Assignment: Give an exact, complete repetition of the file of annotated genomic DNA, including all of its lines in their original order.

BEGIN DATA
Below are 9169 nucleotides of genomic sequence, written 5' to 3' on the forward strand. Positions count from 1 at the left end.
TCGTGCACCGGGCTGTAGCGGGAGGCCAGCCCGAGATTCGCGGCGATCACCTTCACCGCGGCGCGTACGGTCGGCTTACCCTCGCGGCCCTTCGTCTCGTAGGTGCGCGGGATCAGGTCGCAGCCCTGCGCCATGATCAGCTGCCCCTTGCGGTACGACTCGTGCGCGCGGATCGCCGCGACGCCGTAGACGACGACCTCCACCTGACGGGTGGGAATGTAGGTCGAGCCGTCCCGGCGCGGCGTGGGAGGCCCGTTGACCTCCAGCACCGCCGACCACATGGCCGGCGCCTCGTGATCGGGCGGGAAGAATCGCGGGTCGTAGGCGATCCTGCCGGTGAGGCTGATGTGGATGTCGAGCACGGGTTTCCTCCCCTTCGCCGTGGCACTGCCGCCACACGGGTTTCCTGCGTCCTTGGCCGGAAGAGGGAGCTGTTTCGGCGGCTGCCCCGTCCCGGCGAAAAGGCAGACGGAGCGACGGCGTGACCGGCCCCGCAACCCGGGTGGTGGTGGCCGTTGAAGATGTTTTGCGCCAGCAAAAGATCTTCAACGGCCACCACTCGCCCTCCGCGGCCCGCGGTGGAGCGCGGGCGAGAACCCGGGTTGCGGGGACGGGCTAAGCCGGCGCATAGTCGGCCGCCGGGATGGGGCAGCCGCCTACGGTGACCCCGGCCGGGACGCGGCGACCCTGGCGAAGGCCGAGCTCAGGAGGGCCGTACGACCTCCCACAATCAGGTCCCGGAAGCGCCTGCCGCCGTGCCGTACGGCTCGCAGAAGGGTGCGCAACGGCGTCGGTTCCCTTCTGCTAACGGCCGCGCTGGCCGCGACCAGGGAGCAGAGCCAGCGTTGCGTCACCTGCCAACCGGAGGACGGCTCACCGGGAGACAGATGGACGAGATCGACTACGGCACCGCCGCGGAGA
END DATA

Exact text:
Below are 9169 nucleotides of genomic sequence, written 5' to 3' on the forward strand. Positions count from 1 at the left end.
TCGTGCACCGGGCTGTAGCGGGAGGCCAGCCCGAGATTCGCGGCGATCACCTTCACCGCGGCGCGTACGGTCGGCTTACCCTCGCGGCCCTTCGTCTCGTAGGTGCGCGGGATCAGGTCGCAGCCCTGCGCCATGATCAGCTGCCCCTTGCGGTACGACTCGTGCGCGCGGATCGCCGCGACGCCGTAGACGACGACCTCCACCTGACGGGTGGGAATGTAGGTCGAGCCGTCCCGGCGCGGCGTGGGAGGCCCGTTGACCTCCAGCACCGCCGACCACATGGCCGGCGCCTCGTGATCGGGCGGGAAGAATCGCGGGTCGTAGGCGATCCTGCCGGTGAGGCTGATGTGGATGTCGAGCACGGGTTTCCTCCCCTTCGCCGTGGCACTGCCGCCACACGGGTTTCCTGCGTCCTTGGCCGGAAGAGGGAGCTGTTTCGGCGGCTGCCCCGTCCCGGCGAAAAGGCAGACGGAGCGACGGCGTGACCGGCCCCGCAACCCGGGTGGTGGTGGCCGTTGAAGATGTTTTGCGCCAGCAAAAGATCTTCAACGGCCACCACTCGCCCTCCGCGGCCCGCGGTGGAGCGCGGGCGAGAACCCGGGTTGCGGGGACGGGCTAAGCCGGCGCATAGTCGGCCGCCGGGATGGGGCAGCCGCCTACGGTGACCCCGGCCGGGACGCGGCGACCCTGGCGAAGGCCGAGCTCAGGAGGGCCGTACGACCTCCCACAATCAGGTCCCGGAAGCGCCTGCCGCCGTGCCGTACGGCTCGCAGAAGGGTGCGCAACGGCGTCGGTTCCCTTCTGCTAACGGCCGCGCTGGCCGCGACCAGGGAGCAGAGCCAGCGTTGCGTCACCTGCCAACCGGAGGACGGCTCACCGGGAGACAGATGGACGAGATCGACTACGGCACCGCCGCGGAGA